Author: Asmita Patnaik Site Location: Lower Parel Station, Mumbai Institute: Kamla Raheja Vidhyanidhi Institute of Architecture, Mumbai
This thesis, set in Mumbai, is an exploration of experience to a spatial setting, where the urban environment is understood as an experience which has an emotional stimulus to understand what is necessary to facilitate urban happiness and wellbeing within the work-live paradigm in the socially incoherent city life. The analysis led to the relevance of ‘Pause to Interact’ in the daily work-live paradigm that constricts all of us.
The research concludes at the study of developing Lower Parel station precinct as a transit oriented nexus which could improve the eudemonic well-being of the precinct, and trigger a positive balance to the city at large.
Author: Tharagini V Site Location: Koundampalayam, Coimbatore Institute: Karpagaram University, Coimbatore
This project focuses on developing a pedestrian oriented environment and encourages the formation of informal communities. These will be achieved by following the principles of healthy place making and providing a sense of visual connection.
Author: Shubham Ombhase Site Location: Along the old Pune-Mumbai highway in Pimpri Institute: Sir JJ School of Architecture, Mumbai
The project showcases the designing of a bus terminal in the city of Pimpri-Chinchwad where development is boosting rapidly. The need of the project is to connect the city with all advanced transport systems such as BRTS (Bus Rapid Transit System), metro, etc. via a multi-modal hub to make it easier for the public to shift between different modes of transport in order to save time and natural resources. There is a metro station adjacent to the site and central railway local station at 100-200m away which helps passengers to travel within the city and beyond. The current situation of the bus terminal is too poor there is a need to re-design considering the current scenario of the surroundings.
Author: Mandira Pai Maroor Site Location: Car Street, Mangalore, Karnataka Institute: Manipal School of Architecture, Manipale
The Chiguru Project is an urban regeneration project that focuses on the economic & cultural growth of the community through the revival of built heritage characters of Car Street. It intends to not only revive the economic well being of the area but also re-establish vanishing bonds between culture and community. It uses a ‘heritage-led-design’ approach to reimagine traditional structures into innovative cultural spaces that will increase the outreach of the community and the heritage of the site.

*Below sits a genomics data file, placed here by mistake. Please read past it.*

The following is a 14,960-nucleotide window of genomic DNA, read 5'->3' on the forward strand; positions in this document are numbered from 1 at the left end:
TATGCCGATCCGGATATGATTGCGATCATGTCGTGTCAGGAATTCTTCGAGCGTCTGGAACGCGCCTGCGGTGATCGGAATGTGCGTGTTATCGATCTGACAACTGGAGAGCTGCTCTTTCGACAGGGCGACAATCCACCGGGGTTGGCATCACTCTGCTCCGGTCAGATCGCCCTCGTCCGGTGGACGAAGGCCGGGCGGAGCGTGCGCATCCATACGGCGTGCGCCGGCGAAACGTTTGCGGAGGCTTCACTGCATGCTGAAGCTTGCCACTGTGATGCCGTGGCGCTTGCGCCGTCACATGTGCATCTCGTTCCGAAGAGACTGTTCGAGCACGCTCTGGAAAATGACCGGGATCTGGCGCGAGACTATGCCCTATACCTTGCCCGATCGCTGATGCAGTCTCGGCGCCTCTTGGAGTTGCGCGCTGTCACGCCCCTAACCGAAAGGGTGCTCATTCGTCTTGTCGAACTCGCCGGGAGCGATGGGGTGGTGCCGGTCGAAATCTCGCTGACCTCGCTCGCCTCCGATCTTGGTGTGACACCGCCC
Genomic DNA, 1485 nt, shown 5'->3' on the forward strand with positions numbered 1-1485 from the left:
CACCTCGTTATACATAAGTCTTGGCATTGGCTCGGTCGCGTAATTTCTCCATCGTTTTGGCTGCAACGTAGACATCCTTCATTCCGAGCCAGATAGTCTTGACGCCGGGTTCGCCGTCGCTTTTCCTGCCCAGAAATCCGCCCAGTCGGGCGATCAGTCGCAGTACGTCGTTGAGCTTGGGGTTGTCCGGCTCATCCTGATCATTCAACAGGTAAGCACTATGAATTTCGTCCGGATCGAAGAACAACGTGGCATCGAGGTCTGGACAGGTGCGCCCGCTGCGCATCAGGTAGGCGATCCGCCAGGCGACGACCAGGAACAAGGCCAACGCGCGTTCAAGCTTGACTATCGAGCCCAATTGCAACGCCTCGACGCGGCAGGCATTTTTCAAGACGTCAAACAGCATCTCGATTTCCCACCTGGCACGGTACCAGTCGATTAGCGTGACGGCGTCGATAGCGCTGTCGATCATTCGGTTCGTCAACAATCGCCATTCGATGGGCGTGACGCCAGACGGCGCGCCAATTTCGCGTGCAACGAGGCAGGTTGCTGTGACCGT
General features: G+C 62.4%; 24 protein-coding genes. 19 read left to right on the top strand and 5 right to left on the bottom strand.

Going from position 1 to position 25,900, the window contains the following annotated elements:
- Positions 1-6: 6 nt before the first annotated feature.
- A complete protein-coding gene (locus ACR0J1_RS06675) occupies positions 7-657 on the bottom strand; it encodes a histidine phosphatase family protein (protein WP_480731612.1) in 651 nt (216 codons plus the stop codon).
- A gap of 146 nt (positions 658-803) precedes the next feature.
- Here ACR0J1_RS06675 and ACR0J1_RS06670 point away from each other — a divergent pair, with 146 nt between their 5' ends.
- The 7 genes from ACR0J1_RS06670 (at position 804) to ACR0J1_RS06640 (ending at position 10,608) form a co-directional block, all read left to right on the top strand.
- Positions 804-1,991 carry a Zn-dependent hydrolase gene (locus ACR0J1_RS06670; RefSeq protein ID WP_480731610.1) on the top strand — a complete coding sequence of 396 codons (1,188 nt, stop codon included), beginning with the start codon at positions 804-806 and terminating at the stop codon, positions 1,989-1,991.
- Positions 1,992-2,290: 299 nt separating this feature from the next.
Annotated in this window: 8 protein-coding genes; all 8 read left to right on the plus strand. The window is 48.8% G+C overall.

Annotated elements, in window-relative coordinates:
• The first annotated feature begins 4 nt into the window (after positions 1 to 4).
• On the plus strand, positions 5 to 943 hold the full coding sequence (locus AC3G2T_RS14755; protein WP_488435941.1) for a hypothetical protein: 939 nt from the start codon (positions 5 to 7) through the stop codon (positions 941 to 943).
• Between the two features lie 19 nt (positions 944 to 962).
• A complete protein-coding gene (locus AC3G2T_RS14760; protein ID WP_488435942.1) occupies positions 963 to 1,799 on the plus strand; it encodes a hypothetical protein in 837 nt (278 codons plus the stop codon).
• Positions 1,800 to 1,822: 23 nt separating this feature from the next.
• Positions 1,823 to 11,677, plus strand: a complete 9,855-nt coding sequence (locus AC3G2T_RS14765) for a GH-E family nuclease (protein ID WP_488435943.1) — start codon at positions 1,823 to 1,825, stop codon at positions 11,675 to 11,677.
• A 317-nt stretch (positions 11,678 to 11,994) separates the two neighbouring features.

Author: Siddharth Hastimal Bapna Site Location: Akruti Rising City, Ghatkopar, Mumbai Institute: Lokmanya Tilak Institute of Architecture and Design Studies, Navi Mumbai
This project consists of a proposal that is majorly temporary and partly permanent development, designed with the principle of ‘Design of Disassembly’ where modular construction can allow for easy disassembly through minimal amount of construction work and minimal impact after its intended use on the temporary rented site. An ephemeral intervention – a permanent building will continue to exist on the community purchased site after the four-month assembly.
Author: Rahul Kustagi Site Location: Minerva Mills, Bangalore Institute: Wadiyar Centre for Architecture, Mysore
The permanence of change. In the 20th century due to rapid urbanisation, there are very few public spaces for the people in the city to slow down from their fast-paced urban lives.
The evolution of the cities lead to loss in relevance of the industries that initiated the city’s growth in the first place. These urban lands lie vacant due to lack of vision, and get labelled as urban voids. The voids have a distinctive landscape that have capabilities to absorb large public activities. The need of the hour is to create accessible public spaces and these voids can be the catalyst of change.
Climate change and pollution are global problems and cities contribute considerably, and the process of building is inevitable. The question becomes, rather do we need to rebuild from scratch every time we build? Or make sustainable what already exists? Why demolish when the built could be reintegrated into the fabric of relevance by re-examining the overlaps and divergences between, “necessity”, “program” and “function” of the already built? The ability to adapt to evolving programs, uses and culture is a great strength of a building. One can’t predict the future, but there is a possibility to design for change.
Author: Radhika Sharma Site Location: Jeoni Mandi, Agra, Uttar Pradesh Institute: Jamia Millia Islamia, New Delhi
The project approached the site with the intention of celebrating the people and other significant moments past in the city, such as the heritage industries, concept and culture of bazaars, significance of the Yamuna and the colonial heritage of the city. The design would create an opportunity to promote the local crafts communities by developing the site into an urban anchor to scatter tourism across the city.
Author: Manish Shravane Site Location: Thane, Maharashtra Institute: School of Environment and Architecture, Mumbai
This project explores potential methodology for urban interventions in an informal settlement in Thane city. It proposes a number of innovative strategies for regenerating the existing socio-cultural practices through a catalogue of urban tools that support artistic practices, solve the lack of cultural infrastructure and preserves the traditional life that creates intensity of living through participatory construction methods.